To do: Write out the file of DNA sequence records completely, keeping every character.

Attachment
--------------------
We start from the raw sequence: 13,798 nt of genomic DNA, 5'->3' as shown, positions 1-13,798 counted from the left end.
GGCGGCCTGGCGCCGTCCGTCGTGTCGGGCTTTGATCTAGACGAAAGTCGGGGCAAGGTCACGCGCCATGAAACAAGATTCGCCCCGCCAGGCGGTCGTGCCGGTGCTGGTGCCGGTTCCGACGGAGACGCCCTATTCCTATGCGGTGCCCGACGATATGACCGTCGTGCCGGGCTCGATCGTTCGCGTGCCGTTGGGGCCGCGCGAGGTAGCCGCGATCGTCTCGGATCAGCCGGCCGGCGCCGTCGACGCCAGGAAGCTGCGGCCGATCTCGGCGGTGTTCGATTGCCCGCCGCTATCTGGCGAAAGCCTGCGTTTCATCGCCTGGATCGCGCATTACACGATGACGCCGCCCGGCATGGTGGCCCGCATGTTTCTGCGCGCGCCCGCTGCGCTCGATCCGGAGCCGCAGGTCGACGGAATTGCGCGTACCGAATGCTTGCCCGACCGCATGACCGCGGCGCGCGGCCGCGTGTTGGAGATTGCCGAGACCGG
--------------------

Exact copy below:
We start from the raw sequence: 13,798 nt of genomic DNA, 5'->3' as shown, positions 1-13,798 counted from the left end.
GGCGGCCTGGCGCCGTCCGTCGTGTCGGGCTTTGATCTAGACGAAAGTCGGGGCAAGGTCACGCGCCATGAAACAAGATTCGCCCCGCCAGGCGGTCGTGCCGGTGCTGGTGCCGGTTCCGACGGAGACGCCCTATTCCTATGCGGTGCCCGACGATATGACCGTCGTGCCGGGCTCGATCGTTCGCGTGCCGTTGGGGCCGCGCGAGGTAGCCGCGATCGTCTCGGATCAGCCGGCCGGCGCCGTCGACGCCAGGAAGCTGCGGCCGATCTCGGCGGTGTTCGATTGCCCGCCGCTATCTGGCGAAAGCCTGCGTTTCATCGCCTGGATCGCGCATTACACGATGACGCCGCCCGGCATGGTGGCCCGCATGTTTCTGCGCGCGCCCGCTGCGCTCGATCCGGAGCCGCAGGTCGACGGAATTGCGCGTACCGAATGCTTGCCCGACCGCATGACCGCGGCGCGCGGCCGCGTGTTGGAGATTGCCGAGACCGG